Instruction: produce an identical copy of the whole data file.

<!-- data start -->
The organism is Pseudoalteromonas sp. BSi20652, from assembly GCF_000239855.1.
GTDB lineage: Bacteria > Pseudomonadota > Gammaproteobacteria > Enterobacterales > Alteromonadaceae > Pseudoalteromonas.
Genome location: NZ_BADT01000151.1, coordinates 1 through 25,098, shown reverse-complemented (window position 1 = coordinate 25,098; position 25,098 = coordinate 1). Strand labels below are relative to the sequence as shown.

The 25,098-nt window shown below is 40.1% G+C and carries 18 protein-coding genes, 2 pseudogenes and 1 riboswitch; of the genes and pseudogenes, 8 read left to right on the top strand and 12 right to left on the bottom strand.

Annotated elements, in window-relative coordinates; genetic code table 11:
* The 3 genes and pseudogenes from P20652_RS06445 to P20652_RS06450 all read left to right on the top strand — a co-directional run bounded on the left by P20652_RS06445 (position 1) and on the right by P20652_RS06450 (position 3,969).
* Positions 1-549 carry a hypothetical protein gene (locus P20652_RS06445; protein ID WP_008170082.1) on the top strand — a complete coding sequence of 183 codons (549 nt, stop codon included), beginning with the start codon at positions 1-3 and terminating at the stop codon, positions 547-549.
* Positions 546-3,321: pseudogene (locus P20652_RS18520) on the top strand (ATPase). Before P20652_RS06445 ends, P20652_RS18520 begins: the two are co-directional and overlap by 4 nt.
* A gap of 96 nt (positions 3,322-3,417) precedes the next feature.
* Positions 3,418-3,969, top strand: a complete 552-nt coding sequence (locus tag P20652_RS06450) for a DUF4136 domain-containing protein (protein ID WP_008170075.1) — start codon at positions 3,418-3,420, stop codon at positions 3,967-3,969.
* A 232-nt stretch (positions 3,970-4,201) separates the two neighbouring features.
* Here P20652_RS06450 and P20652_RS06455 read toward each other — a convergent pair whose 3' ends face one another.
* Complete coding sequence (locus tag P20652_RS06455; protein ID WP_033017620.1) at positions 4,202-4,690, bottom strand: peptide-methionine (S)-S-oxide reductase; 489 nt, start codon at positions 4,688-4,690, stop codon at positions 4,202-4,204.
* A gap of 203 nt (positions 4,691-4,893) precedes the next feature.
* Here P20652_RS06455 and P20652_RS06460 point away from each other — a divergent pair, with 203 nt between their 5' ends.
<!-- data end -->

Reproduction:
The organism is Pseudoalteromonas sp. BSi20652, from assembly GCF_000239855.1.
GTDB lineage: Bacteria > Pseudomonadota > Gammaproteobacteria > Enterobacterales > Alteromonadaceae > Pseudoalteromonas.
Genome location: NZ_BADT01000151.1, coordinates 1 through 25,098, shown reverse-complemented (window position 1 = coordinate 25,098; position 25,098 = coordinate 1). Strand labels below are relative to the sequence as shown.

The 25,098-nt window shown below is 40.1% G+C and carries 18 protein-coding genes, 2 pseudogenes and 1 riboswitch; of the genes and pseudogenes, 8 read left to right on the top strand and 12 right to left on the bottom strand.

Annotated elements, in window-relative coordinates; genetic code table 11:
* The 3 genes and pseudogenes from P20652_RS06445 to P20652_RS06450 all read left to right on the top strand — a co-directional run bounded on the left by P20652_RS06445 (position 1) and on the right by P20652_RS06450 (position 3,969).
* Positions 1-549 carry a hypothetical protein gene (locus P20652_RS06445; protein ID WP_008170082.1) on the top strand — a complete coding sequence of 183 codons (549 nt, stop codon included), beginning with the start codon at positions 1-3 and terminating at the stop codon, positions 547-549.
* Positions 546-3,321: pseudogene (locus P20652_RS18520) on the top strand (ATPase). Before P20652_RS06445 ends, P20652_RS18520 begins: the two are co-directional and overlap by 4 nt.
* A gap of 96 nt (positions 3,322-3,417) precedes the next feature.
* Positions 3,418-3,969, top strand: a complete 552-nt coding sequence (locus tag P20652_RS06450) for a DUF4136 domain-containing protein (protein ID WP_008170075.1) — start codon at positions 3,418-3,420, stop codon at positions 3,967-3,969.
* A 232-nt stretch (positions 3,970-4,201) separates the two neighbouring features.
* Here P20652_RS06450 and P20652_RS06455 read toward each other — a convergent pair whose 3' ends face one another.
* Complete coding sequence (locus tag P20652_RS06455; protein ID WP_033017620.1) at positions 4,202-4,690, bottom strand: peptide-methionine (S)-S-oxide reductase; 489 nt, start codon at positions 4,688-4,690, stop codon at positions 4,202-4,204.
* A gap of 203 nt (positions 4,691-4,893) precedes the next feature.
* Here P20652_RS06455 and P20652_RS06460 point away from each other — a divergent pair, with 203 nt between their 5' ends.